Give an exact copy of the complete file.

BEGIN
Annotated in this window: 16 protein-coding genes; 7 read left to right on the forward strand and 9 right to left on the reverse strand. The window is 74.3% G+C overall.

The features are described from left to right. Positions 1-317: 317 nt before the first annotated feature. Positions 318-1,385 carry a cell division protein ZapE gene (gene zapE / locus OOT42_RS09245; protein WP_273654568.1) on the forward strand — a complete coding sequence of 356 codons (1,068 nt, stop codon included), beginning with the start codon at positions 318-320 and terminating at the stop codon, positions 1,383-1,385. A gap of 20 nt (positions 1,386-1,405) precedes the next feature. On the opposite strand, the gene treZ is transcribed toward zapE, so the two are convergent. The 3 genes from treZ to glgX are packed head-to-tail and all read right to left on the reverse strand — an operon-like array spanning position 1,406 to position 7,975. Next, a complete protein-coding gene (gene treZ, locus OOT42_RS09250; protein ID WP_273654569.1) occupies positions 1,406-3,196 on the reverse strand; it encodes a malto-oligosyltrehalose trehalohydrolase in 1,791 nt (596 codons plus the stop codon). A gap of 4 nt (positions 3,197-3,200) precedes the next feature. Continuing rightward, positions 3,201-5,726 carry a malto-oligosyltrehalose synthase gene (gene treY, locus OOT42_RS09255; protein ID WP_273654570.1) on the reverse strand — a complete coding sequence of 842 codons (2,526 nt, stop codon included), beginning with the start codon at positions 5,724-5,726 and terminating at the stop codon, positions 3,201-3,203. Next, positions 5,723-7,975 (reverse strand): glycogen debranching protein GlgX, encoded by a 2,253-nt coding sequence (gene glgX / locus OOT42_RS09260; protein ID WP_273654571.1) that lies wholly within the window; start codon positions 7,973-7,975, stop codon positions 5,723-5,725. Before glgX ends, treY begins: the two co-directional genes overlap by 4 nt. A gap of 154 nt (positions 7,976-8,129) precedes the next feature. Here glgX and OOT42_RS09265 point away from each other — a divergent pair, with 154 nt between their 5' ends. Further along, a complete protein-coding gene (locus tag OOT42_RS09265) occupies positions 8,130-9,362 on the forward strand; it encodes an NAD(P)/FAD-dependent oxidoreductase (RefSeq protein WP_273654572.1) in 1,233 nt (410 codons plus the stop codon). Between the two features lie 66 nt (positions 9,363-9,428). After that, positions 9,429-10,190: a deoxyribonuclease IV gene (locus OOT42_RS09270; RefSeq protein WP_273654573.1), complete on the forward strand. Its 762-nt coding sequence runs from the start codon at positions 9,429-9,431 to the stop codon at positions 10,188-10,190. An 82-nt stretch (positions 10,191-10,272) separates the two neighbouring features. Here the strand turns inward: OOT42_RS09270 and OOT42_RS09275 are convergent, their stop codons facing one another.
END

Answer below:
Annotated in this window: 16 protein-coding genes; 7 read left to right on the forward strand and 9 right to left on the reverse strand. The window is 74.3% G+C overall.

The features are described from left to right. Positions 1-317: 317 nt before the first annotated feature. Positions 318-1,385 carry a cell division protein ZapE gene (gene zapE / locus OOT42_RS09245; protein WP_273654568.1) on the forward strand — a complete coding sequence of 356 codons (1,068 nt, stop codon included), beginning with the start codon at positions 318-320 and terminating at the stop codon, positions 1,383-1,385. A gap of 20 nt (positions 1,386-1,405) precedes the next feature. On the opposite strand, the gene treZ is transcribed toward zapE, so the two are convergent. The 3 genes from treZ to glgX are packed head-to-tail and all read right to left on the reverse strand — an operon-like array spanning position 1,406 to position 7,975. Next, a complete protein-coding gene (gene treZ, locus OOT42_RS09250; protein ID WP_273654569.1) occupies positions 1,406-3,196 on the reverse strand; it encodes a malto-oligosyltrehalose trehalohydrolase in 1,791 nt (596 codons plus the stop codon). A gap of 4 nt (positions 3,197-3,200) precedes the next feature. Continuing rightward, positions 3,201-5,726 carry a malto-oligosyltrehalose synthase gene (gene treY, locus OOT42_RS09255; protein ID WP_273654570.1) on the reverse strand — a complete coding sequence of 842 codons (2,526 nt, stop codon included), beginning with the start codon at positions 5,724-5,726 and terminating at the stop codon, positions 3,201-3,203. Next, positions 5,723-7,975 (reverse strand): glycogen debranching protein GlgX, encoded by a 2,253-nt coding sequence (gene glgX / locus OOT42_RS09260; protein ID WP_273654571.1) that lies wholly within the window; start codon positions 7,973-7,975, stop codon positions 5,723-5,725. Before glgX ends, treY begins: the two co-directional genes overlap by 4 nt. A gap of 154 nt (positions 7,976-8,129) precedes the next feature. Here glgX and OOT42_RS09265 point away from each other — a divergent pair, with 154 nt between their 5' ends. Further along, a complete protein-coding gene (locus tag OOT42_RS09265) occupies positions 8,130-9,362 on the forward strand; it encodes an NAD(P)/FAD-dependent oxidoreductase (RefSeq protein WP_273654572.1) in 1,233 nt (410 codons plus the stop codon). Between the two features lie 66 nt (positions 9,363-9,428). After that, positions 9,429-10,190: a deoxyribonuclease IV gene (locus OOT42_RS09270; RefSeq protein WP_273654573.1), complete on the forward strand. Its 762-nt coding sequence runs from the start codon at positions 9,429-9,431 to the stop codon at positions 10,188-10,190. An 82-nt stretch (positions 10,191-10,272) separates the two neighbouring features. Here the strand turns inward: OOT42_RS09270 and OOT42_RS09275 are convergent, their stop codons facing one another.